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Homework Help: Infinite Summations

  1. May 26, 2008 #1
    Looking for ways to solve infinite summations, I found an ancient topic here talking about solving infinite summations that come out to answers with pi.
    How would I solve an infinite summation that does not come out to an answer with pi?

    Such as:
    [tex]\sum_{n=1}^{\infty}\frac{n+1}{6^n} [/tex]

    The solution is 11/25, btw.
    My attempt: I am not really experienced with this area of math, so what I did was put it into my TI-nSpire but it couldn't do it because it's not the CAS version. I plugged in a large number such as 999 terms instead of infinity terms and it came out to the right answer, but I am looking for a more "correct" way to solve the problem. I also thought of finding the sum of a geometric sequence but I realized that doesn't really work for most summations.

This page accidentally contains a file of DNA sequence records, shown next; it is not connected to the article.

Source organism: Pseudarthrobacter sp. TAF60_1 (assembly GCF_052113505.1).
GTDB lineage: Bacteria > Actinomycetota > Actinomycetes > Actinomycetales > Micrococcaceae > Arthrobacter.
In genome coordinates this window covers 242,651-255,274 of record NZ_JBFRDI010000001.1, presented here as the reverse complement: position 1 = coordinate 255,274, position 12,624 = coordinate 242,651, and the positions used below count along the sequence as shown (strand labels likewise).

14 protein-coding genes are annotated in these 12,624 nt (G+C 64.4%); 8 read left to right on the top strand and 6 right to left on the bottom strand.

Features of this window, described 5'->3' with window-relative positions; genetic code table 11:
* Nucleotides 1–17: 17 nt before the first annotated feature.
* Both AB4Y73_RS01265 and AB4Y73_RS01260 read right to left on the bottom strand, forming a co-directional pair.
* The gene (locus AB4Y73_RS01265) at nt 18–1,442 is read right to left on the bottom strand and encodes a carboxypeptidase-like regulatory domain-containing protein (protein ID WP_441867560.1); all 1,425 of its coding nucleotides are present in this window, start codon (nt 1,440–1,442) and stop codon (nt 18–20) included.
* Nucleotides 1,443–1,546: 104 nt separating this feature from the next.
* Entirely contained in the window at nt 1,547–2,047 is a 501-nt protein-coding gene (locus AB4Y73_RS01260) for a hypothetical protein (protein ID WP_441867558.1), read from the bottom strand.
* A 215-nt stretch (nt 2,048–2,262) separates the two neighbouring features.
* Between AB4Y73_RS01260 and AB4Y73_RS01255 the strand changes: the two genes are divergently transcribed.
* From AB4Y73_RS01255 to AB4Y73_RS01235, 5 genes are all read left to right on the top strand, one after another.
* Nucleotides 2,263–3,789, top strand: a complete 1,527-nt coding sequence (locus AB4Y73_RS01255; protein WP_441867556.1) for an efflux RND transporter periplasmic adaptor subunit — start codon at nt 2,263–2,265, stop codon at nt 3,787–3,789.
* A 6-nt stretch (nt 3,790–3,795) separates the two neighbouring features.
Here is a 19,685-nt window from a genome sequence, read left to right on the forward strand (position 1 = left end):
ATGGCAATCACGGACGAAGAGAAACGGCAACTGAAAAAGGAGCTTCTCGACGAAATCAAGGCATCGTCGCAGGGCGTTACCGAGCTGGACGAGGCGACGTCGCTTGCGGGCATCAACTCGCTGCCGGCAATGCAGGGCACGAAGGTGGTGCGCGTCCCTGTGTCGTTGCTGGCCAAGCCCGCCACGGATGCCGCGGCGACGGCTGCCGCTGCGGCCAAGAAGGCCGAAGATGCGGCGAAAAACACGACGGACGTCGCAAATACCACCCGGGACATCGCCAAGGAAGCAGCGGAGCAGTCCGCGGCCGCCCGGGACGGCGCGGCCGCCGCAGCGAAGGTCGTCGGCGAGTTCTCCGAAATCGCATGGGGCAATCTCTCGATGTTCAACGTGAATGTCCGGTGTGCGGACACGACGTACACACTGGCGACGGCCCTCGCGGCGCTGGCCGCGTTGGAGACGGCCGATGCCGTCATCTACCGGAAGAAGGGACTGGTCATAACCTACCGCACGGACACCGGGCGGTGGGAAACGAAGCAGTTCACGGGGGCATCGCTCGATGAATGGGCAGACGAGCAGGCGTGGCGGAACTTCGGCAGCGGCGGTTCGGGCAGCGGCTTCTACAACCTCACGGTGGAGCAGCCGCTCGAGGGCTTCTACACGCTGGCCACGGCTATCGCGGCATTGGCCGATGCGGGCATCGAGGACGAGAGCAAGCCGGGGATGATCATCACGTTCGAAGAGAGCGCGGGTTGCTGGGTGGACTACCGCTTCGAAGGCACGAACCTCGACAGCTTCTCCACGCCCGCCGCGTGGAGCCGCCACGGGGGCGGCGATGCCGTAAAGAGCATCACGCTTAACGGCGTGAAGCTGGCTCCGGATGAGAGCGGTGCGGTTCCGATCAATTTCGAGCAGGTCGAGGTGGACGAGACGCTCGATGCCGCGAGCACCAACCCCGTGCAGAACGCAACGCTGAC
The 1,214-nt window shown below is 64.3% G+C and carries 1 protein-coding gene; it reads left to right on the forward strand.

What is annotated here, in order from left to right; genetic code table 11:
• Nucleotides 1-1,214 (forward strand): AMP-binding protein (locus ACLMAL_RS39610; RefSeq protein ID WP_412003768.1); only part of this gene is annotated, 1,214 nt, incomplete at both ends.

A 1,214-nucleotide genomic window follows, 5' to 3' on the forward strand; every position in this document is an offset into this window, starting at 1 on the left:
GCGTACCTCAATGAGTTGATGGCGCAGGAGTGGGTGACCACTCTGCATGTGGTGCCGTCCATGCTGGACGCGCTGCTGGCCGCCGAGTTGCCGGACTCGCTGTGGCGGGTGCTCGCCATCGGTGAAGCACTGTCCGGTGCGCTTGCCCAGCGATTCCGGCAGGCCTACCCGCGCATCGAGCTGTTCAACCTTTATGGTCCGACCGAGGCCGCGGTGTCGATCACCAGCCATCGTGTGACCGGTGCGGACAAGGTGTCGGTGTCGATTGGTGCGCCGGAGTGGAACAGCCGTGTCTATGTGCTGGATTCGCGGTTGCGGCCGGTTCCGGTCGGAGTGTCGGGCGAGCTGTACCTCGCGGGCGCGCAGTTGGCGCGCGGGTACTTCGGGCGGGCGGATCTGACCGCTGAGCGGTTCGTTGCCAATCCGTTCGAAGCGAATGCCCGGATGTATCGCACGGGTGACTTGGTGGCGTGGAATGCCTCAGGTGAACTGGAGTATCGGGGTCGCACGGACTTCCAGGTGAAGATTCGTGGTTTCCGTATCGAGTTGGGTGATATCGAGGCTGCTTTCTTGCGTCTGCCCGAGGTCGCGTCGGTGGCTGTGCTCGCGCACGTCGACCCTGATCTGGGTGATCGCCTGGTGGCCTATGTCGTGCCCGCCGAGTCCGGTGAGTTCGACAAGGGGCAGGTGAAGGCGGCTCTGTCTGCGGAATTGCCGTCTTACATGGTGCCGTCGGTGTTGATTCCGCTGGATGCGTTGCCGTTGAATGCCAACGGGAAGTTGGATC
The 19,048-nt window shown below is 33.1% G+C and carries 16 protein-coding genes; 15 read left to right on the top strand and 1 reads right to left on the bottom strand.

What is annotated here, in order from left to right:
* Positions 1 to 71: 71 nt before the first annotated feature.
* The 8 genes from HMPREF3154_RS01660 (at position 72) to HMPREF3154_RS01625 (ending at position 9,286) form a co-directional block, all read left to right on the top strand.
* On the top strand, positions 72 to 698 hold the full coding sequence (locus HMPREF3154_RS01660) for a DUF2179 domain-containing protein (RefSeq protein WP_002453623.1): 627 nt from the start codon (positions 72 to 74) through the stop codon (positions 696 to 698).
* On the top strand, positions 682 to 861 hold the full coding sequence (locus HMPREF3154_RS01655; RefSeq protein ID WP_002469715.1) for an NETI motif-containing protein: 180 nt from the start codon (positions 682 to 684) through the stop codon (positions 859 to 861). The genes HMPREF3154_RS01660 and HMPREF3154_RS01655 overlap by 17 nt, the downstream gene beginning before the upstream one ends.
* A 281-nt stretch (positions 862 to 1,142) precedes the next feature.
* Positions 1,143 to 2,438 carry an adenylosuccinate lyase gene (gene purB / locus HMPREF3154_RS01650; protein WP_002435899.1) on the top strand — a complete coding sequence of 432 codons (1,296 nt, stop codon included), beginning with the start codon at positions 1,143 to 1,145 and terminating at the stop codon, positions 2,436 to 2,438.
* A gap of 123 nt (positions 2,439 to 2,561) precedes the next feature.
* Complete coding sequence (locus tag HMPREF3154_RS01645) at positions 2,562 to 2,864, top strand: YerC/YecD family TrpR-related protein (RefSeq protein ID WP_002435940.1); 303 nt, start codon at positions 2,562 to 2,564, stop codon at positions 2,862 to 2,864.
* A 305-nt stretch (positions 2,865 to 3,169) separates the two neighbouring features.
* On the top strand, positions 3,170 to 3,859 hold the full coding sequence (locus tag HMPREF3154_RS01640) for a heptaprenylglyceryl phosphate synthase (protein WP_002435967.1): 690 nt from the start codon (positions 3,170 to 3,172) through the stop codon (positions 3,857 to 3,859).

Oh, I'm also new to these forums, so hi to everybody! =D

    EDIT: The n under the summation should say n=1
    Last edited: May 26, 2008
  2. jcsd
  3. May 26, 2008 #2


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    Science Advisor
    Homework Helper

    Many of these problems can be solved by recognizing that your series is actually a special case of a more general one.

    One of the more useful series is the geometric series: If |x|<1,
    [tex]\sum_{n=0}^{\infty} x^n = \frac{1}{1-x}.[/tex]

    It's not immediately obvious how we can use this to evaluate your series. However, there's a nice trick: Differentiate both sides of the above equation term by term to get (for |x| < 1):
    [tex]\sum_{n=1}^{\infty} n x^{n-1} = \frac{1}{(1-x)^2}.[/tex]

    Can you take it from here?
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